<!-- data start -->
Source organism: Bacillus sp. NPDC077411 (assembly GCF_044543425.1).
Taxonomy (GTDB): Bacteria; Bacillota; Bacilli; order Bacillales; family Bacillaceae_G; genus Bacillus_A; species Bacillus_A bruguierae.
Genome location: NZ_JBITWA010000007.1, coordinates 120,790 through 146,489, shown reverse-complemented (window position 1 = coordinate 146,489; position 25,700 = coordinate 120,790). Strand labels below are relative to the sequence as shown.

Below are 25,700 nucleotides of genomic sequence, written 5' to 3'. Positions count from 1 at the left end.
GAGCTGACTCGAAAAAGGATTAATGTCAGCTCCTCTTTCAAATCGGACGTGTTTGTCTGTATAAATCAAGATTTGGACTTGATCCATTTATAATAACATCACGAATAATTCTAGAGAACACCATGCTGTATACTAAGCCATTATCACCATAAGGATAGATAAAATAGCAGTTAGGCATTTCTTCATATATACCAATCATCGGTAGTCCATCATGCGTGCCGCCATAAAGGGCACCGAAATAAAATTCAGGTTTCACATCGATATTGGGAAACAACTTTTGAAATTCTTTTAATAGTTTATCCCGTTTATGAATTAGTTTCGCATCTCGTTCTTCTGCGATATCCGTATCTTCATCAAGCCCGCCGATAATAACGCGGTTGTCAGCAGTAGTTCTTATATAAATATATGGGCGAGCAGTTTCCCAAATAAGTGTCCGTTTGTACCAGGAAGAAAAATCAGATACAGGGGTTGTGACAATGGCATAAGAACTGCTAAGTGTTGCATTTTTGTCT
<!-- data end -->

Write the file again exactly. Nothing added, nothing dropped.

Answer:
Source organism: Bacillus sp. NPDC077411 (assembly GCF_044543425.1).
Taxonomy (GTDB): Bacteria; Bacillota; Bacilli; order Bacillales; family Bacillaceae_G; genus Bacillus_A; species Bacillus_A bruguierae.
Genome location: NZ_JBITWA010000007.1, coordinates 120,790 through 146,489, shown reverse-complemented (window position 1 = coordinate 146,489; position 25,700 = coordinate 120,790). Strand labels below are relative to the sequence as shown.

Below are 25,700 nucleotides of genomic sequence, written 5' to 3'. Positions count from 1 at the left end.
GAGCTGACTCGAAAAAGGATTAATGTCAGCTCCTCTTTCAAATCGGACGTGTTTGTCTGTATAAATCAAGATTTGGACTTGATCCATTTATAATAACATCACGAATAATTCTAGAGAACACCATGCTGTATACTAAGCCATTATCACCATAAGGATAGATAAAATAGCAGTTAGGCATTTCTTCATATATACCAATCATCGGTAGTCCATCATGCGTGCCGCCATAAAGGGCACCGAAATAAAATTCAGGTTTCACATCGATATTGGGAAACAACTTTTGAAATTCTTTTAATAGTTTATCCCGTTTATGAATTAGTTTCGCATCTCGTTCTTCTGCGATATCCGTATCTTCATCAAGCCCGCCGATAATAACGCGGTTGTCAGCAGTAGTTCTTATATAAATATATGGGCGAGCAGTTTCCCAAATAAGTGTCCGTTTGTACCAGGAAGAAAAATCAGATACAGGGGTTGTGACAATGGCATAAGAACTGCTAAGTGTTGCATTTTTGTCT